Starving students and very, very well-paid head coaches

Yesterday (Monday), I called bullshit on an attempt to excuse spending increases on college athletics while spending on the principle mission of an educational institution, academics, remained flat or decreased. I warned against a false equivalence between the athletic endeavors and scholarly missions of colleges and universities.[1] Since then, Jordan Weissman, at Slate, posted a chart (figure 1), possibly from the American Association of University Professors report itself, that graphically illustrates the issue. Unfortunately, his article makes the very mistake I warned against in suggesting that the coaches receiving outrageous raises might be “stars” and should be compared only against “exceptional” academics.[2] First, the data is unlikely to make the comparison he claims. Not all, as any NCAA fan will surely attest, head coaches are “stars.” It’s much more likely to compare aggregates for all men’s football head coaches against all men’s basketball head coaches against all men’s golf head coaches, etc., against all professors than it is to pick out “stars.” Second, it doesn’t matter: The primary mission is education, not academics. It’s the coaches and the athletic programs that should be living—well, maybe not on scraps, but you get the idea, regardless of “star” quality, not the professors.

Fig. 1. Percentage change in median compensation for men's head coaches and full professors, 2005-06 to 2011-12.
Fig. 1. Percentage change in median compensation for men’s head coaches and full professors, 2005-06 to 2011-12.

The sense that something here is very wrong indeed is amplified in another story, in which “the University of Connecticut’s Shabazz Napier [one of the best basketball players in the country] recently told reporters he sometimes goes to bed ‘starving’ because he can’t afford food, despite that UConn’s student-athlete guidelines include provisions for meal plans.” The story fails to explain why this is so, but Northwestern University’s claim, objecting to a move to unionize NCAA athletes (mostly paraphrased), “that student-athletes are not university employees but ‘students, first and foremost'”[3] also rings hollow: A series of stories has shown that some so-called “student-athletes” are admitted with abysmal reading and writing abilities, “given grades for classes they didn’t attend, and where they did nothing more than turn in a single paper,” and further that the University of North Carolina had taken what many saw as retaliatory action against a professor who blew the whistle on these practices (but, I suspect, may indeed have crossed ethical lines in revealing the problem).[4]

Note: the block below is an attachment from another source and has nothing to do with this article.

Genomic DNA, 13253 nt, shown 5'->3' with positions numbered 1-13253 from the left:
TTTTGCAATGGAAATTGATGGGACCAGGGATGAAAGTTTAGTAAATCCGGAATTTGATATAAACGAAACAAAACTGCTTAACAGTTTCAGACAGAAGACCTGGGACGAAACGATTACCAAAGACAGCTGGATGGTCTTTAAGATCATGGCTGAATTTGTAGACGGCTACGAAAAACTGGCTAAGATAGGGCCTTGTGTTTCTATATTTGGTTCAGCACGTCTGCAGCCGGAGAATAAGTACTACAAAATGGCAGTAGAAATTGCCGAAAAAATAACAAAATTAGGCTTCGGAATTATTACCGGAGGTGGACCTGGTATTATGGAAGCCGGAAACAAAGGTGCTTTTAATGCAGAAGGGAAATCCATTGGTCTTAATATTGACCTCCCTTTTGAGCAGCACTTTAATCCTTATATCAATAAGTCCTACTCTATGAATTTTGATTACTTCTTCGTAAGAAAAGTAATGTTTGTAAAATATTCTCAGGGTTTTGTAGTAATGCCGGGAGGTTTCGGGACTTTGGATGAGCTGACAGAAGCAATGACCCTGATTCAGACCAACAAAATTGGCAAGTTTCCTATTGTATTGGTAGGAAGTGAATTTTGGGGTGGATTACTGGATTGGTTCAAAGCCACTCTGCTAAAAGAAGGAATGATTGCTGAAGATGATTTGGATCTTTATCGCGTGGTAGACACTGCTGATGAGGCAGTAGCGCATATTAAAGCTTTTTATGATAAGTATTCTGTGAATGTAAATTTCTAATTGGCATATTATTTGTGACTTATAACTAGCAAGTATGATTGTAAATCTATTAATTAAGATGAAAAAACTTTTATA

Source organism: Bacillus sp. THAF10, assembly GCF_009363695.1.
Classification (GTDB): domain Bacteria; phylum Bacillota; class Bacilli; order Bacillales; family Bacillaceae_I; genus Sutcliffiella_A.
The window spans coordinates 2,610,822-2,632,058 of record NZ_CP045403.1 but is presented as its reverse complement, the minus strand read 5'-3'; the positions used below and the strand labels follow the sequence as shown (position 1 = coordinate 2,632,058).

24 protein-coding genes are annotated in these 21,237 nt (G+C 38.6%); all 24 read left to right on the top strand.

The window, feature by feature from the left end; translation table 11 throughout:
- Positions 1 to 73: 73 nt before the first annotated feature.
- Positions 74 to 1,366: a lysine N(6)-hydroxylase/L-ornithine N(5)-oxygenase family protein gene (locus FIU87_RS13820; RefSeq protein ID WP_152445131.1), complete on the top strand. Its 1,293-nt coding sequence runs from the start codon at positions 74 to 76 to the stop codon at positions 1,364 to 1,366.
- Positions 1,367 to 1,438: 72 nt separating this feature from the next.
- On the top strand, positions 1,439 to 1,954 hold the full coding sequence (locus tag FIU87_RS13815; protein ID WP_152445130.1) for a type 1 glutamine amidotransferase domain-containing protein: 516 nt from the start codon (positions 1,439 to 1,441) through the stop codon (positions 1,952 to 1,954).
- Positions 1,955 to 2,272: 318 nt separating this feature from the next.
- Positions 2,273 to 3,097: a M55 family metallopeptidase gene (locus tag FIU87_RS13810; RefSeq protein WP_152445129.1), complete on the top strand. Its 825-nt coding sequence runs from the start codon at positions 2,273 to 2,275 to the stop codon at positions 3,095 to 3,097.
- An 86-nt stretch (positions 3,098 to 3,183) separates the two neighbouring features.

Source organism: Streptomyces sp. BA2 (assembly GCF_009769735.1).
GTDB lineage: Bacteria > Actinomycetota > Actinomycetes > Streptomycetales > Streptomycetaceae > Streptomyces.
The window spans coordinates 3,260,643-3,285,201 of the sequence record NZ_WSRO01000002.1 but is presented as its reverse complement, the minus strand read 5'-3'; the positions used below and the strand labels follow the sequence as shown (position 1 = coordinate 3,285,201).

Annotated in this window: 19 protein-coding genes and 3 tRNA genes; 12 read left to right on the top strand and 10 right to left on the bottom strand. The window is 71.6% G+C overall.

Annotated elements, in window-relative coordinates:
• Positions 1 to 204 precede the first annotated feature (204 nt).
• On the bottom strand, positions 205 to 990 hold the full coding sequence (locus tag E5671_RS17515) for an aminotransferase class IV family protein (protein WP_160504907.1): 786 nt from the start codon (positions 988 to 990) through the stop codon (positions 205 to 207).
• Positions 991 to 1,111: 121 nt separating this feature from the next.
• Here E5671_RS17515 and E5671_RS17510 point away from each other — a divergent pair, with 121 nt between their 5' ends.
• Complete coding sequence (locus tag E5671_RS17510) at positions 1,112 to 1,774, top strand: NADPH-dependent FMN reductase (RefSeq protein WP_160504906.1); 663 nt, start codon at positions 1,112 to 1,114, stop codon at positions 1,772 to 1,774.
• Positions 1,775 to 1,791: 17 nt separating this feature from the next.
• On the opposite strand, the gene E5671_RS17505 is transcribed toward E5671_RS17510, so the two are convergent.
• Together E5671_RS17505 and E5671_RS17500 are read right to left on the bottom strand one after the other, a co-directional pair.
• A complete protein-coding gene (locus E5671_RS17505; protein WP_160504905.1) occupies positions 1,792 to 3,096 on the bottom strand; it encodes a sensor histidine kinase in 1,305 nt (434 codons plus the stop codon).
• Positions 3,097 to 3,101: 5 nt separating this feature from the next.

Nonetheless, if universities are failing to adequately feed even the so-called “student-athletes”, whom universities have turned into multi-million dollar profit centers, what does this say about how they’re taking care of ordinary students, you know, the ones who are actually in college to get an education? If a Bachelor’s degree has indeed come to be meaningless, because of the oft-cited ills of ‘grade inflation’ and ‘degree inflation’, it seems like this might be part of the story.

  1. [1]David Benfell, “Your football or your life,” Not Housebroken, April 7, 2014,
  2. [2]Jordan Weissmann, “A Chart About College Coach Salaries That Will Make Academics Weep,” Slate, April 7, 2014,
  3. [3]Sara Ganim, “UConn guard on unions: I go to bed ‘starving’,” CNN, April 8, 2014,
  4. [4]Sara Ganim, “CNN analysis: Some college athletes play like adults, read like 5th-graders,” CNN, January 8, 2014,; see also David Benfell, “Telling too much truth,” Not Housebroken, January 18, 2014,; Nick DeSantis, “U. of North Carolina Suspends Researcher’s Work on Athletes’ Literacy,” Chronicle of Higher Education, January 17, 2014,; Mark Esposito, “Mary Willingham’s Reprieve,” Jonathan Turley, February 1, 2014,; Colleen Flaherty, “Whistle-Blower Blocked,” Inside Higher Ed, January 20, 2014,; Sara Ganim, “Death threats and denial for woman who showed college athletes struggle to read,” CNN, January 14, 2014,; Sara Ganim, “UNC: We failed students ‘for years’,” CNN, January 29, 2014,; Jonathan Turley, “North Carolina Professor Under Fire For Disclosing Athletes Who Can Barely Read Or Write,” January 10, 2014,

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